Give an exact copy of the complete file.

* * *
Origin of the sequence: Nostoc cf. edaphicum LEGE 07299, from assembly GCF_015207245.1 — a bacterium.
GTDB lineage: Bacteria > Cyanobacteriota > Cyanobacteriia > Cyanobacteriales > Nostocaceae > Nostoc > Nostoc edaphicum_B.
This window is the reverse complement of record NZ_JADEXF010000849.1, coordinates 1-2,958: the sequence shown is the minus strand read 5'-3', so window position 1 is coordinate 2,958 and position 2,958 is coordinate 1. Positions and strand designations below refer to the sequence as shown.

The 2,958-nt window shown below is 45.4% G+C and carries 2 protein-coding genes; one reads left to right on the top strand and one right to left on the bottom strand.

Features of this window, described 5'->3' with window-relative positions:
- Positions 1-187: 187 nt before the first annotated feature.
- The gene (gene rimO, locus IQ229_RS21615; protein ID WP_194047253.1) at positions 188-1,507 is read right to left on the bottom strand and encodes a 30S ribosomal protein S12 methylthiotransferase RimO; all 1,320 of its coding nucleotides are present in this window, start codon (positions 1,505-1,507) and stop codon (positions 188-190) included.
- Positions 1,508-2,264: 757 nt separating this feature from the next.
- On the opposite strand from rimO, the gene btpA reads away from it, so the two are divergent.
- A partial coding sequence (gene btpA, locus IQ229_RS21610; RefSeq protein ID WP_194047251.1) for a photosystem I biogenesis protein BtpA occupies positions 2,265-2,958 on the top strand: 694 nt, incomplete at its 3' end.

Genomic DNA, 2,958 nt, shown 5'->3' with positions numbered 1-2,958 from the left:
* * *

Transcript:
Origin of the sequence: Nostoc cf. edaphicum LEGE 07299, from assembly GCF_015207245.1 — a bacterium.
GTDB lineage: Bacteria > Cyanobacteriota > Cyanobacteriia > Cyanobacteriales > Nostocaceae > Nostoc > Nostoc edaphicum_B.
This window is the reverse complement of record NZ_JADEXF010000849.1, coordinates 1-2,958: the sequence shown is the minus strand read 5'-3', so window position 1 is coordinate 2,958 and position 2,958 is coordinate 1. Positions and strand designations below refer to the sequence as shown.

The 2,958-nt window shown below is 45.4% G+C and carries 2 protein-coding genes; one reads left to right on the top strand and one right to left on the bottom strand.

Features of this window, described 5'->3' with window-relative positions:
- Positions 1-187: 187 nt before the first annotated feature.
- The gene (gene rimO, locus IQ229_RS21615; protein ID WP_194047253.1) at positions 188-1,507 is read right to left on the bottom strand and encodes a 30S ribosomal protein S12 methylthiotransferase RimO; all 1,320 of its coding nucleotides are present in this window, start codon (positions 1,505-1,507) and stop codon (positions 188-190) included.
- Positions 1,508-2,264: 757 nt separating this feature from the next.
- On the opposite strand from rimO, the gene btpA reads away from it, so the two are divergent.
- A partial coding sequence (gene btpA, locus IQ229_RS21610; RefSeq protein ID WP_194047251.1) for a photosystem I biogenesis protein BtpA occupies positions 2,265-2,958 on the top strand: 694 nt, incomplete at its 3' end.

Genomic DNA, 2,958 nt, shown 5'->3' with positions numbered 1-2,958 from the left: